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News November 21, 2002

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Middle East women speak about role changes; how they have gained power and respect

Sherifa Zuhur, a visiting associate professor of Islamic studies presented a lecture recently, dis-cussing transitions for women in the Middle East.

It was the first lecture in the First Annual United Nations Study on women at CSU.

Zuhur has studied the Middle East, North Africa and South Asia regions.

She is a research fellow of Beatrice M. Bain, Rockefeller, Yusuf Abd-ejawad, Al-Falah, and Chaim Herzog foundations. Also, she is a former senior Fulbright regional research scholar and past president of the association of Middle East Womenís Studies regarding the role of women in the Middle East. She said westerns think of Middle Eastern women as Muslims but noted that Christians and Jews also live in that region.

Zuhur named some of the most popular misconceptions about the Middle Eastern women: not working outside of the house, and their lack of education.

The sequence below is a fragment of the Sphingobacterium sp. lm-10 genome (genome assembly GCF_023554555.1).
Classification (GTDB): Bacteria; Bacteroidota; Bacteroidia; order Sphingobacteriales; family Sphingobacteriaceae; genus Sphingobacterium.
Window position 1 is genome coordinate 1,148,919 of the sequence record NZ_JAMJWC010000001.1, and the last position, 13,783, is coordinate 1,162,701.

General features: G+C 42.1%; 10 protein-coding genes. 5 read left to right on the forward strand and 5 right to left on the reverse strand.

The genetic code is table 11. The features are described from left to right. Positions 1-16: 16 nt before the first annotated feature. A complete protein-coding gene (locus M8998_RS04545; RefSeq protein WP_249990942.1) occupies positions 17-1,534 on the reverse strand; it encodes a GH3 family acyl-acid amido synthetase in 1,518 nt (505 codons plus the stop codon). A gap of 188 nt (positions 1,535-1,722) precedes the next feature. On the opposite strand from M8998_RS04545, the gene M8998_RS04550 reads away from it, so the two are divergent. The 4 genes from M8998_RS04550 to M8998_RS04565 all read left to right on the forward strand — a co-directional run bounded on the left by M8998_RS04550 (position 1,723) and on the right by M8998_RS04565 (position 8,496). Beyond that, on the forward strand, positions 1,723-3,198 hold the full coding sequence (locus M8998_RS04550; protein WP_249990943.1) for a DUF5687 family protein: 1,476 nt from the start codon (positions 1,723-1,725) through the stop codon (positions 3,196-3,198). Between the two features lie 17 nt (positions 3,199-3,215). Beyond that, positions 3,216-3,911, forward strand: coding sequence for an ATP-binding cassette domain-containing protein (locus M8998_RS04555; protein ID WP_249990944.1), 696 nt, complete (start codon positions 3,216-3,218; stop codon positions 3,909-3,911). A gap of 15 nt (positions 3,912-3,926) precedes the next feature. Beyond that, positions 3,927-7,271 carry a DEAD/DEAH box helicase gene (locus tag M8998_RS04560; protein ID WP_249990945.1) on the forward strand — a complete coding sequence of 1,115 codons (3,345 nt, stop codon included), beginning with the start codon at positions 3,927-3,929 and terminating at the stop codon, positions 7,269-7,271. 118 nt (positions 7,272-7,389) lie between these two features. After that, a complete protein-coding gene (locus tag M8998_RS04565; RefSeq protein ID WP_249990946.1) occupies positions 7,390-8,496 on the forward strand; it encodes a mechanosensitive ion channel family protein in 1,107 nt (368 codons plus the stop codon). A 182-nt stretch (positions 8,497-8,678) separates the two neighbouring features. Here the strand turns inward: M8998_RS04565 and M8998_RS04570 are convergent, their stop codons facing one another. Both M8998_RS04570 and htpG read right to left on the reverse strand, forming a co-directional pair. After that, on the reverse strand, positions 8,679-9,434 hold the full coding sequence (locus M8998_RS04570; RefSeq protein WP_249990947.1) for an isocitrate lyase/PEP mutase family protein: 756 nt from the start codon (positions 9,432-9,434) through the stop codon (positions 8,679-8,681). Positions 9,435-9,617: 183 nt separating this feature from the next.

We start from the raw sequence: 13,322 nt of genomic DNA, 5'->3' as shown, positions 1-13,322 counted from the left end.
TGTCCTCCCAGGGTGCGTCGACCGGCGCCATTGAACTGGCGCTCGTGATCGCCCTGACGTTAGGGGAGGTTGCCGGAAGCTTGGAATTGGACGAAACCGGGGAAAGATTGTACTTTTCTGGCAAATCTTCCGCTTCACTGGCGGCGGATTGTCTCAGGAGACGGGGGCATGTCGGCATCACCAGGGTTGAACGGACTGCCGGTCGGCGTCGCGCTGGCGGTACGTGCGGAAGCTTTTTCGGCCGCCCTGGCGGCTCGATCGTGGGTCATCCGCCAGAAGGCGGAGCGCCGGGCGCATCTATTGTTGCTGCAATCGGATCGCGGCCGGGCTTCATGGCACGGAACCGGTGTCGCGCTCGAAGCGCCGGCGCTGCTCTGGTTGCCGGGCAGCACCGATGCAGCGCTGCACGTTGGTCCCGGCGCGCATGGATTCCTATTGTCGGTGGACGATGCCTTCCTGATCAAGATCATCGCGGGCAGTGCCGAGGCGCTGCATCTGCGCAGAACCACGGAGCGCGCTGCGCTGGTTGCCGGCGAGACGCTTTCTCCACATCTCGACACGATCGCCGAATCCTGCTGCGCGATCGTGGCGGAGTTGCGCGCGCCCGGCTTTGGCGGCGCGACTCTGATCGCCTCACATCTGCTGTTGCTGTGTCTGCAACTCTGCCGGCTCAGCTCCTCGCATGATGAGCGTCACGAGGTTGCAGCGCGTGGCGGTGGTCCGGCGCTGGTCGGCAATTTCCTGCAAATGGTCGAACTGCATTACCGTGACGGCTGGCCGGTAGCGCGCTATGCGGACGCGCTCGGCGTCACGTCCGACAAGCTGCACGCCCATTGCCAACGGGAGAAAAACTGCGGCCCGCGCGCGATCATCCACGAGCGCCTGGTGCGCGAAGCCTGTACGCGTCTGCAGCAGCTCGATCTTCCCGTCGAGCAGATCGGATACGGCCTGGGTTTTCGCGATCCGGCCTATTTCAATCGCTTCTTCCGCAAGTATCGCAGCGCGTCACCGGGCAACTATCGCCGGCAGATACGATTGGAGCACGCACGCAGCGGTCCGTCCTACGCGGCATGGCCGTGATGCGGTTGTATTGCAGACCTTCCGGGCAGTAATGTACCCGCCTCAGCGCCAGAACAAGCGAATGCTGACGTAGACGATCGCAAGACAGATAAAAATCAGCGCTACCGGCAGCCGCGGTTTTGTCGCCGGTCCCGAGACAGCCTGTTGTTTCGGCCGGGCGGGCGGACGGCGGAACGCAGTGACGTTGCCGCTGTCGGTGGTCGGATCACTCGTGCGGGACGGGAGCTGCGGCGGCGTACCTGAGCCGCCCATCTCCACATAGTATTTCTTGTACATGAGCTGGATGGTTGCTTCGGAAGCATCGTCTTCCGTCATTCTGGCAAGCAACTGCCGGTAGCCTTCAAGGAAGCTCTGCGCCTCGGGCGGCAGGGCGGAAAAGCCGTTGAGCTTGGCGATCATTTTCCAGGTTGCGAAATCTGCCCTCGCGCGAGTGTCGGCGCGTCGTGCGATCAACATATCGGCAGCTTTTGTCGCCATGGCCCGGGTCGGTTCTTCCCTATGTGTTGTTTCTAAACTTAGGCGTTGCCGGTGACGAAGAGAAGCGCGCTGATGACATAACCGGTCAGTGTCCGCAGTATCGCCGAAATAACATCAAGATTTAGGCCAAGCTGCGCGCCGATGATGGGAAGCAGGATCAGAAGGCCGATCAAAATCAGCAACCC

However, Zuhur research ind-icates that the image of Middle Eastern women has been dramatically changed, in most countries, since 1920. About 51 percent of Middle Eastern women are enrolled in college, which equals the U.S. college enrollment statistics.

She said more women work because of the need for double family income.

Listing remaining problems, Zuhur said women still arenít treated as equal to men in the work place and they have fewer rights in legal procedures.

Zuhur also said there is more leadership by women in the Middle Eastern countries as well as in womenís rights movements compared to previous years.

Discussing cultural differences Zuhur said Middle Eastern women consider being mothers and wives first because of core cultural values and traditions, which explains the small numbers of academic women and women in government positions.

Organizers of the First Annual United National Study on women plan to have a speaker each semester. The organizers said they hope to broaden Americanís knowledge on the rights of women living around the world.

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